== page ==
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48" x 24"
oil on canvas

So here's the finished painting. Thanks for putting up with my little experiment. I got a kick out of all the comments.

I'll be trying this again soon.

Comments (15)


Came out great! Still get that 'face in a star field circa 2001' vibe.

Amazing. Would that I could see the world through your eyes.

Sorry, John, gotta be a bit of a critic. The relative intensity of the white patches in the upper left corner of the work detract (or at least lead my eye astray). Maybe taking them to a 50% +/- saturation level would allow them to blend better. I realize you strive for the antique or battered feeling but even an old battered work gets a patina of age on its scratches and chips.




The whiteness is not out of character for an old painting on a [quarried stone, man-made amalgam] wall.

Over time, as moisture interacts with the alkaline materials in these walls (e.g., limestone, marble, stucco), a process called efflorescence takes place.

The accumulated residue can be--& often is--stark white.

Ancient walls don't age exactly like antique textiles.



I like the way it turned out. Thanks for the insight.

Hey 360

I see your point. I happen to like the whiteness of the wall scars because it's picked up in the white discoloration of the the entwined leaves. The whiteness is eye-catching but I think it balances out the face....kind of splits the focal point.

Hey T

Thanks for the back up. I've seen detoriated walls like this quite a bit. Nice to get the science behind it. And thanks for the kind word.


I like it, the minimalism, using the grain of the stone to define?

I like.

Remarkable transformation. I like it.

I'm amazed how each Step implies a different symbolism and direction to my eye, with bits of each shining through, from water spots to celestial to wooded nature to night.


I thinks that's the remarkable aspect of showing developing stages. I have a good idea of where the piece is to go, so I'm not distracted by the emerging shapes that do not have anything to do with my intent. Yet, I'm aware all the layers exist and I try to let them show through. That's another minor theme I try to show in my work: layers exist in everything.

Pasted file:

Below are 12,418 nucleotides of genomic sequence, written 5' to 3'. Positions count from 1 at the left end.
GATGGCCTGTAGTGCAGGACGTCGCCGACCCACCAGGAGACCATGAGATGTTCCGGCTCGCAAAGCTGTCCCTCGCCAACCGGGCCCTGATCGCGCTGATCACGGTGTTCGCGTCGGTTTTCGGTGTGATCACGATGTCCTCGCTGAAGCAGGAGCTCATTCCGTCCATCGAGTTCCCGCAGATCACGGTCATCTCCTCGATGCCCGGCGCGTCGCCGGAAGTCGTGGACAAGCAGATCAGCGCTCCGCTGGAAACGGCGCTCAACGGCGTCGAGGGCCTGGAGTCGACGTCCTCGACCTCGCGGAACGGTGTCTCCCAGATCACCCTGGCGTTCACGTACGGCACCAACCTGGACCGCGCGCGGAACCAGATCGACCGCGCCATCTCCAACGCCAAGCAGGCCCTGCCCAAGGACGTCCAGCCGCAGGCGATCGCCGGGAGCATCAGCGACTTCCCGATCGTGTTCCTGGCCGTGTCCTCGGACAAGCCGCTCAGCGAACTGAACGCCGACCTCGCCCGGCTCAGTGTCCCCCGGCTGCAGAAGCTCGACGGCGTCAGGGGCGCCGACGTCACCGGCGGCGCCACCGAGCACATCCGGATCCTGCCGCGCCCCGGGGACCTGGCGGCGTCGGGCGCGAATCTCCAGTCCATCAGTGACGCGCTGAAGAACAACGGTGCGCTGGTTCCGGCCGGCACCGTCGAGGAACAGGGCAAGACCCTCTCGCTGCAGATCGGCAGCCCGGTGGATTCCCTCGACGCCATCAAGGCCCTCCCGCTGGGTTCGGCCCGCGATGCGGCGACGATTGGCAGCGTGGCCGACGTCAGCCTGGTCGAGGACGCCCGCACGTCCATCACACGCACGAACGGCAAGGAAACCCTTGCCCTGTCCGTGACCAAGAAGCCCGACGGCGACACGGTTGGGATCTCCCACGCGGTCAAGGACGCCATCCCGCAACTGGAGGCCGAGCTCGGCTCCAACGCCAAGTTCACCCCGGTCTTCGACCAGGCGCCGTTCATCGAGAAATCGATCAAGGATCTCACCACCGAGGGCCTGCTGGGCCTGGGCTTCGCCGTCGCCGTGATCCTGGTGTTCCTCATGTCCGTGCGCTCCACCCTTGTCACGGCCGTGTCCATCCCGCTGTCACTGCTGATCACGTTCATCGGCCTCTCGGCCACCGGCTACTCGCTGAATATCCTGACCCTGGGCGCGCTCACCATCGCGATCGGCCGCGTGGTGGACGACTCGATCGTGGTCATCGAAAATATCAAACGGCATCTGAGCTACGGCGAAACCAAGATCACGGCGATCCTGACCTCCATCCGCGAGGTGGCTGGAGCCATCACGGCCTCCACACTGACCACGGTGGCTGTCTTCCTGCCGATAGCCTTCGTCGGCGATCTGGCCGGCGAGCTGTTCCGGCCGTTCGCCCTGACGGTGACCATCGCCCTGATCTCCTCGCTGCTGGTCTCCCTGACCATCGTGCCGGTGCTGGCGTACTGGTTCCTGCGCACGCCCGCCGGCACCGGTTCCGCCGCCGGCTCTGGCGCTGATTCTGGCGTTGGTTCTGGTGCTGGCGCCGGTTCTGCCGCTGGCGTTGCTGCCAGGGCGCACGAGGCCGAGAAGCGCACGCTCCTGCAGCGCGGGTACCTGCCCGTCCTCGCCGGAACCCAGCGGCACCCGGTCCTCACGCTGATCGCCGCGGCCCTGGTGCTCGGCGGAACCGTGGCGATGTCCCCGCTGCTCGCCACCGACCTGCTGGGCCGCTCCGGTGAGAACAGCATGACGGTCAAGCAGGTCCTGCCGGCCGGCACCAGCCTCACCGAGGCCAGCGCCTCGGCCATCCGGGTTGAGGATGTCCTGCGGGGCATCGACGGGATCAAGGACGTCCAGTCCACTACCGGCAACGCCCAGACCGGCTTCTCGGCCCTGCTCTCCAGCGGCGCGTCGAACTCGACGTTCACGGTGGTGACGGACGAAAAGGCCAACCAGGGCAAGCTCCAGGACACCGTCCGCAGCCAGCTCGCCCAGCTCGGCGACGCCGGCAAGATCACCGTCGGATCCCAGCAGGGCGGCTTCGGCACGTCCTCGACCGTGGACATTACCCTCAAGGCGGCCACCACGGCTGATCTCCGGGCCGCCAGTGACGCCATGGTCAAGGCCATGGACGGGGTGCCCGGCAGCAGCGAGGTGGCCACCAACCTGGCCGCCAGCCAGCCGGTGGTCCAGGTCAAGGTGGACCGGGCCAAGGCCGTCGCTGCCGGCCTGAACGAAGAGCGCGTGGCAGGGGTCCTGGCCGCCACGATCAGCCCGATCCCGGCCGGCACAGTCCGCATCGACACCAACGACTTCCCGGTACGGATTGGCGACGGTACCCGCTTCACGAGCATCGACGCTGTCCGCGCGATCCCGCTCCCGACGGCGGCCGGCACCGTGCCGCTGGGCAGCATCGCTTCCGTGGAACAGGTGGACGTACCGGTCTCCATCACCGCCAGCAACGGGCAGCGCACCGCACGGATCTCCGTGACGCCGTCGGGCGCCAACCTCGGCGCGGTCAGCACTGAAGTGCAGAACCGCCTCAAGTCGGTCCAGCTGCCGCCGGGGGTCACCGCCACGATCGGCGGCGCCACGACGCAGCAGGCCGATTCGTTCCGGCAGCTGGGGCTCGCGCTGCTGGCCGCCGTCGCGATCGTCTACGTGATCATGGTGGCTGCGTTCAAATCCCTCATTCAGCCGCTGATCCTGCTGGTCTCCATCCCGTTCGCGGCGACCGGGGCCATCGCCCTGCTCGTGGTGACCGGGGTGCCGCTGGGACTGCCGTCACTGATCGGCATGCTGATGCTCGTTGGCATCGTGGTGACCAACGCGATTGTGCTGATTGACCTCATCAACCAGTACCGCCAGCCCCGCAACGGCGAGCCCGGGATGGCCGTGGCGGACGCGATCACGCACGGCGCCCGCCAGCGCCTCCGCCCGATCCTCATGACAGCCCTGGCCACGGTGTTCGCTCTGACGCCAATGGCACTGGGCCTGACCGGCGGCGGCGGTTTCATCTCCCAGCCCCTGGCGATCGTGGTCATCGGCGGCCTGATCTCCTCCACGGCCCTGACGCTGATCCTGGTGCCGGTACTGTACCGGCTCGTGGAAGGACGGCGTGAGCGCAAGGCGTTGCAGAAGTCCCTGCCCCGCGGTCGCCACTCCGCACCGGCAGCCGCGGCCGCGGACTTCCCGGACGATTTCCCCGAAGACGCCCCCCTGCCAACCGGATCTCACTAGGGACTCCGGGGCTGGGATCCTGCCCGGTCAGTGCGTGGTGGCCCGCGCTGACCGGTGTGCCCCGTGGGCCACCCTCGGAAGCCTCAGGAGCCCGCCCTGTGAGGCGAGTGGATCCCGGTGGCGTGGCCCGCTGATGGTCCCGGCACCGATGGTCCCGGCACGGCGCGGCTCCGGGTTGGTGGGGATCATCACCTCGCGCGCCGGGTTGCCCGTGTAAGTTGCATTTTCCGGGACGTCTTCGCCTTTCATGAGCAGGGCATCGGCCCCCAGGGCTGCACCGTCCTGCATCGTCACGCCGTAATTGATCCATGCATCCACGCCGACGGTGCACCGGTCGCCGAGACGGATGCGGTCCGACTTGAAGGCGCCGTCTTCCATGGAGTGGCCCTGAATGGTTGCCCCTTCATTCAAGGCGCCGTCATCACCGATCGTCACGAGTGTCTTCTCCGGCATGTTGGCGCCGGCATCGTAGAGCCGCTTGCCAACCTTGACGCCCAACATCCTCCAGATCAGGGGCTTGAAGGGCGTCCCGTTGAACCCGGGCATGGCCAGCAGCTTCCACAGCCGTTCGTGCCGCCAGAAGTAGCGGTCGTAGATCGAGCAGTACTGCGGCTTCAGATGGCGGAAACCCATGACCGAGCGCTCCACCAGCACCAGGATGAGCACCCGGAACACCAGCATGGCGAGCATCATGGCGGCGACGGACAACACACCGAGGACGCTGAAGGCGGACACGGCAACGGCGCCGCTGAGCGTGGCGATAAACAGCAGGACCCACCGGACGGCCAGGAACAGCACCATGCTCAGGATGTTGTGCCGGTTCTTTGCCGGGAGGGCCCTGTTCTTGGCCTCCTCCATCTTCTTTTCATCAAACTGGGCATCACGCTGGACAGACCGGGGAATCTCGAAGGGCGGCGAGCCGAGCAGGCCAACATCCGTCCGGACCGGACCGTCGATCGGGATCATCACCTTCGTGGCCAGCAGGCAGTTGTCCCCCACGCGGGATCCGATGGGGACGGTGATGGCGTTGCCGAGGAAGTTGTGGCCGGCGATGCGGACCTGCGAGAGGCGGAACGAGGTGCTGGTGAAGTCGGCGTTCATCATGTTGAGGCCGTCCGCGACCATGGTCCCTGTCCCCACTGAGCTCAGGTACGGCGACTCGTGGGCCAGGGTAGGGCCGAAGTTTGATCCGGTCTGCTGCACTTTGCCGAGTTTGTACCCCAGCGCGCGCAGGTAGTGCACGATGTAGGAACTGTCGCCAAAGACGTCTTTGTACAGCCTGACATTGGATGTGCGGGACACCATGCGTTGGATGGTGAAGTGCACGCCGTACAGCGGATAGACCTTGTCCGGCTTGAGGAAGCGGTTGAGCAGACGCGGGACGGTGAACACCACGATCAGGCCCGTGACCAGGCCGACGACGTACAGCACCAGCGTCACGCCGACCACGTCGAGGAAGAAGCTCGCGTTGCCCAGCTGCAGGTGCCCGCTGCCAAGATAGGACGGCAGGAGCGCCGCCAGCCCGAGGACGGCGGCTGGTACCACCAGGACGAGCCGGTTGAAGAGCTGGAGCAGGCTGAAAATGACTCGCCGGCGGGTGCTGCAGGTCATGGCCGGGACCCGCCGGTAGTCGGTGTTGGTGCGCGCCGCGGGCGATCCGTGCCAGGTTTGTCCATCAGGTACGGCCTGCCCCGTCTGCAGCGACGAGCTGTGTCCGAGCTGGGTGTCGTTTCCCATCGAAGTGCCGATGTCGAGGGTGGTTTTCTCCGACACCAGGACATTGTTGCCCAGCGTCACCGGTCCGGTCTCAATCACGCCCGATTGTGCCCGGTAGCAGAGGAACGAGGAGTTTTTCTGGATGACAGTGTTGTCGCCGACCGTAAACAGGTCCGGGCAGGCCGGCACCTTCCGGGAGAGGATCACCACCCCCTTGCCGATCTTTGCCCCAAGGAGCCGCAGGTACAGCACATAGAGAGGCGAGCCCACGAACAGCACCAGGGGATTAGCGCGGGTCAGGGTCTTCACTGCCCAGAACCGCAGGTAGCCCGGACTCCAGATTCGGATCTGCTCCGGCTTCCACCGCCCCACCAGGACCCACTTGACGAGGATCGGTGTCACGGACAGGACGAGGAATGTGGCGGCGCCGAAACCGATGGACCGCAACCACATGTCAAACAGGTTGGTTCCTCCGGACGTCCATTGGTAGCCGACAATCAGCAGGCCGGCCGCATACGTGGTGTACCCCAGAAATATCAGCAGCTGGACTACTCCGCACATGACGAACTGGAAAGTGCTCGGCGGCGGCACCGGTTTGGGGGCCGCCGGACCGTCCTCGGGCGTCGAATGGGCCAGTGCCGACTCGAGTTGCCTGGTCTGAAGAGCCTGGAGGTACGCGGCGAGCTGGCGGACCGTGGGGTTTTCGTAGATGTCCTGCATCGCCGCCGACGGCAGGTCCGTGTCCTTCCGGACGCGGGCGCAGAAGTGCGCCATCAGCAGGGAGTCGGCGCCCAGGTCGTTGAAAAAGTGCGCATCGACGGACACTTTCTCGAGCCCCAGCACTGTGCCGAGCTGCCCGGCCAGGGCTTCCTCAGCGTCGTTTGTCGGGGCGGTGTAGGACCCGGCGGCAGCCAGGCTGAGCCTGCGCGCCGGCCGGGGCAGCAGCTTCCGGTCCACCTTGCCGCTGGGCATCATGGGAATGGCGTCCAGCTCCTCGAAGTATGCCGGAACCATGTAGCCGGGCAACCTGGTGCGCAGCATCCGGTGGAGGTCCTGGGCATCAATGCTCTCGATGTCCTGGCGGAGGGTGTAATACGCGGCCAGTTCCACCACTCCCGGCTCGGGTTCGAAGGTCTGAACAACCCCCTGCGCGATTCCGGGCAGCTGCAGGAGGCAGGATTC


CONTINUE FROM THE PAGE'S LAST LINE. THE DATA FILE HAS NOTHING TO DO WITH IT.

I thought you might have gone big, but it came out just right in my mind.

Frankly, the stone itself was art, and didn't even need your help.


also, I don't know if you did this on purpose, but the split in the stone, cutting the face in half?

There is something in that that I really enjoy.


I thinks that's the remarkable aspect of showing developing stages.

You actually show your modality. It's an experience for me, because as I say regularly, I'm not an "art" guy.

But seeing how you work actually makes me appreciate not just your art, but the art of others, because some people actually care about the creation of the works.


Thanks for the kind word.

The stone crack in this one suggests her beauty is fragile and subject to time. But even the "aging" process itself has aesthetic value.


We were not "putting up with your experiment"... it was rather a pleasant trip and hopefully, you will take us with you again.





John Cox is a painter, cartoonist, and illustrator for hire. For information about purchasing existing work or commissioning new work, contact him by e-mail at john555cox [at] hotmail.com.

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